India’s Fertility Transition and Differences between Religious Groups

‘Overpopulation’ can no longer be a concern in India, as across states and across religious groups fertility has been falling in recent decades and approaching replacement level. Fears about a demographic shift between religious groups are not based on fact.
November 01, 2021

India’s demographic trends have been viewed optimistically in recent years, compared to the second half of the 20th century when the discourse was about “overpopulation”. Undoubtedly, the country is now passing through a rapid fertility transition. The Total Fertility Rate (TFR) —the number of children a woman is likely to bear during her child-bearing age going by the current pattern of fertility at all ages — stands at 2.2, according to the latest (2018) data available from the official Sample Registration System (SRS).

This is close to the replacement level of 2.1, the rate at which the size of the population potentially remains stable for a few decades and thereafter does not grow. The pace of fertility decline in India has been nearly 2% per year in the past few decades, which is a faster decline than before. Overall therefore, the earlier concern about overpopulation in India has given way to discussions on the demographic dividend and the need to concentrate on the quality of population.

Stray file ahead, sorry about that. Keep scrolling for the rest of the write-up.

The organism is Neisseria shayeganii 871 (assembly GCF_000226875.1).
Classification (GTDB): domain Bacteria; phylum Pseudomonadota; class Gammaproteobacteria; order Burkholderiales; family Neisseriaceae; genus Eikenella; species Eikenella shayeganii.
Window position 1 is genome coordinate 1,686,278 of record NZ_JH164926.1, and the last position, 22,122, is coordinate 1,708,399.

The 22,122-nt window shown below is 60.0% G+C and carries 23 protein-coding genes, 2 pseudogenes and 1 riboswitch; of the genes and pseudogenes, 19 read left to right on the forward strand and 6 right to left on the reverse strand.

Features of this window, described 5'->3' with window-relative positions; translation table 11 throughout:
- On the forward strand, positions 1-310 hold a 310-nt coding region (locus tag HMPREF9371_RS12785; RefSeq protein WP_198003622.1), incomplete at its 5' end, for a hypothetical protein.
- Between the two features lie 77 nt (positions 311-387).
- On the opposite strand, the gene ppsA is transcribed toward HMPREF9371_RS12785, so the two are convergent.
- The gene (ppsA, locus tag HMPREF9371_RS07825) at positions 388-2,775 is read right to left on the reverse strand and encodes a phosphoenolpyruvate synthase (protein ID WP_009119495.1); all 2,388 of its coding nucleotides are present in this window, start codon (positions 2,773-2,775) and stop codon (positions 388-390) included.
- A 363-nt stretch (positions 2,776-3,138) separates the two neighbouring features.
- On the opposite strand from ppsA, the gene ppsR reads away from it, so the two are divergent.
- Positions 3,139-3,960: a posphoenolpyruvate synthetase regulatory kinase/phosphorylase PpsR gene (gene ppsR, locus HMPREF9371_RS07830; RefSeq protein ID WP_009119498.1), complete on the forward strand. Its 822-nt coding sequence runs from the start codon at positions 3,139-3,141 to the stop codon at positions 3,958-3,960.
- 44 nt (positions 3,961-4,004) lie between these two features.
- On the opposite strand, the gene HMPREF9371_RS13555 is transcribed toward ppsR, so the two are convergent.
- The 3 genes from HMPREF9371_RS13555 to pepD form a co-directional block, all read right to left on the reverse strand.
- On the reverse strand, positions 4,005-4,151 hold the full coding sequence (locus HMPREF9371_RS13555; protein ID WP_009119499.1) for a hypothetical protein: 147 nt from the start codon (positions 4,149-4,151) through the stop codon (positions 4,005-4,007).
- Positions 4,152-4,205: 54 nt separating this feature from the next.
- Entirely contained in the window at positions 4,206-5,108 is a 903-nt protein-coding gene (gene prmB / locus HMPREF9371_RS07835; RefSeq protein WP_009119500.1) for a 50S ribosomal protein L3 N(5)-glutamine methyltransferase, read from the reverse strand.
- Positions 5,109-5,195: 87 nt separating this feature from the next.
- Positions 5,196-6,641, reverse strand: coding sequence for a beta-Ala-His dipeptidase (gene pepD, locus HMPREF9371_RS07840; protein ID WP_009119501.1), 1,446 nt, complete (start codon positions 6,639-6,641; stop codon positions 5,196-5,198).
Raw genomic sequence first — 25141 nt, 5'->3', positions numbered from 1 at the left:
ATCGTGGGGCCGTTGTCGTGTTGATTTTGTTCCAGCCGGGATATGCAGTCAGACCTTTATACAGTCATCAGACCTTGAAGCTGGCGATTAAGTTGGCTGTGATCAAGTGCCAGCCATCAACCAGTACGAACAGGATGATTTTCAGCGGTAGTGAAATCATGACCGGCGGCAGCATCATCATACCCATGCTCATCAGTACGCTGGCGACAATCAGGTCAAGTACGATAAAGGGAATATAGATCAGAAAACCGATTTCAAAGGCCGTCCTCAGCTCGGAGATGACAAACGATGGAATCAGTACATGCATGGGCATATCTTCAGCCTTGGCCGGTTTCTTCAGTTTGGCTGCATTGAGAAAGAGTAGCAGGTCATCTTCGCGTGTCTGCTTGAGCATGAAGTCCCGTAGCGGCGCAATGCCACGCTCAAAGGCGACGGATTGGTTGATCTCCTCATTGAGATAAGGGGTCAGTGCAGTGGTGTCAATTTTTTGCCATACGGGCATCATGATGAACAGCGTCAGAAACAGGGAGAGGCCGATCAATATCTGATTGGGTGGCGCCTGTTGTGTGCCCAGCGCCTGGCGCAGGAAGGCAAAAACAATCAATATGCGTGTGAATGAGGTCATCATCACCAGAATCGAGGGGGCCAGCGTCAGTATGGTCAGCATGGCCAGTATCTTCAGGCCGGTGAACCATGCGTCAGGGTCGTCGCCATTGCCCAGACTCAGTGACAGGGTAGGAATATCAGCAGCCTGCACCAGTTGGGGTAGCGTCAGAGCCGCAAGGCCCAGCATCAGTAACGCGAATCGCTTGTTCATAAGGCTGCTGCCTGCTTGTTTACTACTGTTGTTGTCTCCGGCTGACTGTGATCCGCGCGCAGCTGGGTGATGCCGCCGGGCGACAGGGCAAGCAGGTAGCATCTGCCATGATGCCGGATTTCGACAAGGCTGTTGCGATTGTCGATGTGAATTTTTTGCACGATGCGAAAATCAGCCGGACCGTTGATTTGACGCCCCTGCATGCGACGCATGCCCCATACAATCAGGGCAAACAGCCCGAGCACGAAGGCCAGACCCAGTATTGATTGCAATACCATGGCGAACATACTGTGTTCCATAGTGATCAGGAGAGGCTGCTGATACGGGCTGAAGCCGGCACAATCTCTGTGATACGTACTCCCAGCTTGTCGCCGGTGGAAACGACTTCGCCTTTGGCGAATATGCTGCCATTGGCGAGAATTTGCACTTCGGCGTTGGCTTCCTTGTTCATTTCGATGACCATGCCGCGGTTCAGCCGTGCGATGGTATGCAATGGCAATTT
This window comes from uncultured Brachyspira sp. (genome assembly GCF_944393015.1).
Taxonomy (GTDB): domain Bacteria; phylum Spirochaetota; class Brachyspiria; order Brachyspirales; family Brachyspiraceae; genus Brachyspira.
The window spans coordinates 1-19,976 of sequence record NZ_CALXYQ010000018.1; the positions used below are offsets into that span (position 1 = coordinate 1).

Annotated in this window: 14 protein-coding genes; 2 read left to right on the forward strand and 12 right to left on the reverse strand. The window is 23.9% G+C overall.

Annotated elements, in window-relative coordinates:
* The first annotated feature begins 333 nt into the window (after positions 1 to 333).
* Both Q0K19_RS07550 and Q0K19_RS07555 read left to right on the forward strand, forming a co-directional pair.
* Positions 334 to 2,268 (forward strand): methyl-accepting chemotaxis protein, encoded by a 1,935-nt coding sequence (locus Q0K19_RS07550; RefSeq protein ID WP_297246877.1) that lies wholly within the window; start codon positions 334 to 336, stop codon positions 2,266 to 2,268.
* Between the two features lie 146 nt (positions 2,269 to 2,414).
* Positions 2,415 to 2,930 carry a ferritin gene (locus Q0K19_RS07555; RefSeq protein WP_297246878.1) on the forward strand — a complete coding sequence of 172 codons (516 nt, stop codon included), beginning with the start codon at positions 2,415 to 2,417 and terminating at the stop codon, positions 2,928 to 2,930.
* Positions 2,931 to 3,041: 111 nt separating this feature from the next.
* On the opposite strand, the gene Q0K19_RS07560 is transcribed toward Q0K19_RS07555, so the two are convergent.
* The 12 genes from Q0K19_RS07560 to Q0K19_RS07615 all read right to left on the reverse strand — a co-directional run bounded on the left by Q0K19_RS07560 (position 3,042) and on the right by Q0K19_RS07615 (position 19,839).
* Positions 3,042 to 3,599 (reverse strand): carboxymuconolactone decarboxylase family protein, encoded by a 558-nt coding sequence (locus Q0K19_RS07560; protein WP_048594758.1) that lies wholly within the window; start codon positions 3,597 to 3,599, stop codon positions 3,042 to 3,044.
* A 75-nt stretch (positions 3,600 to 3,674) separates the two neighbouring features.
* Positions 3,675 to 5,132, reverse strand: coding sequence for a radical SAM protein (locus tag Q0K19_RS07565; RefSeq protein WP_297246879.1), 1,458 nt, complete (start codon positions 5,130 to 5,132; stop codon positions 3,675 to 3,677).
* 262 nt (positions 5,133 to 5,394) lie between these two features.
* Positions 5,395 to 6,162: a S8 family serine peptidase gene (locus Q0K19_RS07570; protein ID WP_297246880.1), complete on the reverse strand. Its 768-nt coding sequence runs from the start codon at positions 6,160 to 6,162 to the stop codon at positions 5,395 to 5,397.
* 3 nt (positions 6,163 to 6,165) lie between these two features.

Yet, concerns about overpopulation continue to erupt from time to time. These concerns are dominated by two arguments. First, that since India’s population is continuing to grow, it is necessary to place a check on growth by taking major measures. This argument, as will be shown below, reflects a poor understanding of population dynamics. Achievement of replacement level fertility does not imply an immediate stabilisation of the population. This is because the fertility rate in the past was higher than today and people born in the past will reach the reproductive age group, get married and then have children. Therefore, because of this population momentum, the population will continue to grow for a while whatever the efforts taken at this juncture.

Second, a continuing concern in public policy about overpopulation is the current heterogeneity in the movement towards replacement level fertility across groups and regions in the country. There are concerns even among the general public about the differences in fertility among various religious groups. In addition, high fertility in the large states of Uttar Pradesh, Bihar, Rajasthan, and Madhya Pradesh is often cited while arguing for greater policy intervention.

The population growth rates across religious groups ... show a steady decline over the past decades.

It is, therefore, important to have a fresh look at the differences in fertility across groups, particularly among various religious groups, over a period of time to understand if the overall faster decline in fertility that we have been witnessing in recent decades encompasses all sections of the population.